Relationship of 24-h blood pressure variability with vascular structure and function in hypertensive patients

Ángel García-García, Luis García-Ortiz, José I Recio-Rodríguez, María C Patino-Alonso, Cristina Agudo-Conde, Emiliano Rodriguez-Sanchez, Manuel A Gómez-Marcos
Blood Pressure Monitoring 2013, 18 (2): 101-6

OBJECTIVES: To analyze the relationship of 24-h blood pressure variability (BPV) with vascular structure and function using the SD and the coefficient of variation (CV).

PATIENTS AND METHODS: A cross-sectional study was carried out in 344 hypertensive patients (aged 54.1±11.7 years, 59.6% men). BPV was estimated with the SD and CV over 24-h, both awake and sleep, by ambulatory blood pressure monitoring. Vascular structure and function were evaluated by the ambulatory arterial stiffness index (AASI), the pulse wave velocity (PWV) using SphygmoCor and the carotid intima-media thickness (IMT) as assessed by ultrasound.

RESULTS: The systolic blood pressure (SBP) variability was greater than the diastolic blood pressure (DBP) variability using the SD and less using CV (P<0.001). SBP variability showed a positive correlation with the IMT, PWV and AASI. The CV of the DBP showed a positive correlation with the PWV and the AASI, whereas the SD of the DBP showed a negative correlation with the AASI. In the multiple regression analysis, after adjustment, the BPV measure that maintained their associations with the IMT was the CV of awake DBP and that with the PWV were the CV and the SD of 24-h and awake SBP/DBP. The AASI maintained the associations with the BPV measure in 24-h DBP, but not in SBP. The odds ratio of the SD and the CV for vascular damage varied between 1.182 and 1.276.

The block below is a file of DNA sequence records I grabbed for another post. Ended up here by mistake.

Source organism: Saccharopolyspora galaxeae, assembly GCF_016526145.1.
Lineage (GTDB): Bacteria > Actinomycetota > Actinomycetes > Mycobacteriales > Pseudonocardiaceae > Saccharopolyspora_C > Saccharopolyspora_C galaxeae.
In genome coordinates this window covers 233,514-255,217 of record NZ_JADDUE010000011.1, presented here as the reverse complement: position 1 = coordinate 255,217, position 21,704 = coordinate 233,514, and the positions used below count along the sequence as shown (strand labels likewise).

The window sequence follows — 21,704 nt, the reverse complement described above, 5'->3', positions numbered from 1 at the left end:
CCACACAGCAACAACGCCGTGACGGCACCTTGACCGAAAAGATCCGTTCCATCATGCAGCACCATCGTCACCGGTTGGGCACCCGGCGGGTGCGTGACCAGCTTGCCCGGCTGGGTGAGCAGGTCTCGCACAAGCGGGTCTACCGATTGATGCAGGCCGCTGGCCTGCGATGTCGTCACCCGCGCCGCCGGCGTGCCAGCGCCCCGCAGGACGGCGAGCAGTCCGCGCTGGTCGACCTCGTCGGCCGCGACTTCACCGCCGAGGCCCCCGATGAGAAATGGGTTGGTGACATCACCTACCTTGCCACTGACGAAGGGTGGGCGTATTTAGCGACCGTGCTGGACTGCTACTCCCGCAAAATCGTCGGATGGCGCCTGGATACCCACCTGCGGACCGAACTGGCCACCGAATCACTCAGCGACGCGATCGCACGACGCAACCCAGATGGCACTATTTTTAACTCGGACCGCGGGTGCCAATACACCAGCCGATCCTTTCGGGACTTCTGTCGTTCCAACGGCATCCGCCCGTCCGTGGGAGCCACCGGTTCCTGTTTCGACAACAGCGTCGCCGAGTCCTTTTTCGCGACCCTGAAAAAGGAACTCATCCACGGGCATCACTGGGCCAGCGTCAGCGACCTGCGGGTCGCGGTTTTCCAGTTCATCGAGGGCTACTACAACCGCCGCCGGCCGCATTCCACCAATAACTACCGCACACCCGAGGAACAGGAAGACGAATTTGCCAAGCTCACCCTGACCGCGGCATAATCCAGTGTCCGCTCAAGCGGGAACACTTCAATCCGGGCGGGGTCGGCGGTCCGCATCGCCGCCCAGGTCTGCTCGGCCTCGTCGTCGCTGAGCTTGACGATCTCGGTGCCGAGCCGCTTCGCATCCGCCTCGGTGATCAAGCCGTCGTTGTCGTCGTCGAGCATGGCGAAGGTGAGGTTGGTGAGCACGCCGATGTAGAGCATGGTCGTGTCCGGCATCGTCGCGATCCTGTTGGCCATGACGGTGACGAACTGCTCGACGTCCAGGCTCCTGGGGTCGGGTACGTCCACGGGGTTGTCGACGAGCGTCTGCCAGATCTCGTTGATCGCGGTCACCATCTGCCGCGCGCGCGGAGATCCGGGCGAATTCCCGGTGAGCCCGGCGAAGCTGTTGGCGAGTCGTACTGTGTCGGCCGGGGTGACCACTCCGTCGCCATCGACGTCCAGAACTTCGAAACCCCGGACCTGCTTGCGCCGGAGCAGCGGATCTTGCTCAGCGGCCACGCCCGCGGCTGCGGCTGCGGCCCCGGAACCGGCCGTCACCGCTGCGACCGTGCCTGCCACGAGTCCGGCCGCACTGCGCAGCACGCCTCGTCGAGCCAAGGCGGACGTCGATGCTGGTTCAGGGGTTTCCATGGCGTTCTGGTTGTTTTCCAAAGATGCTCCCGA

CONCLUSION: BPV in hypertensive patients, as evaluated by both SD and CV, is associated with arterial stiffness as evaluated with the PWV. The ambulatory blood pressure monitoring is more accessible at the clinic than the PWV; therefore, the assessment of BPV (24-h, awake and sleep) may be useful for assessment of arterial stiffness.

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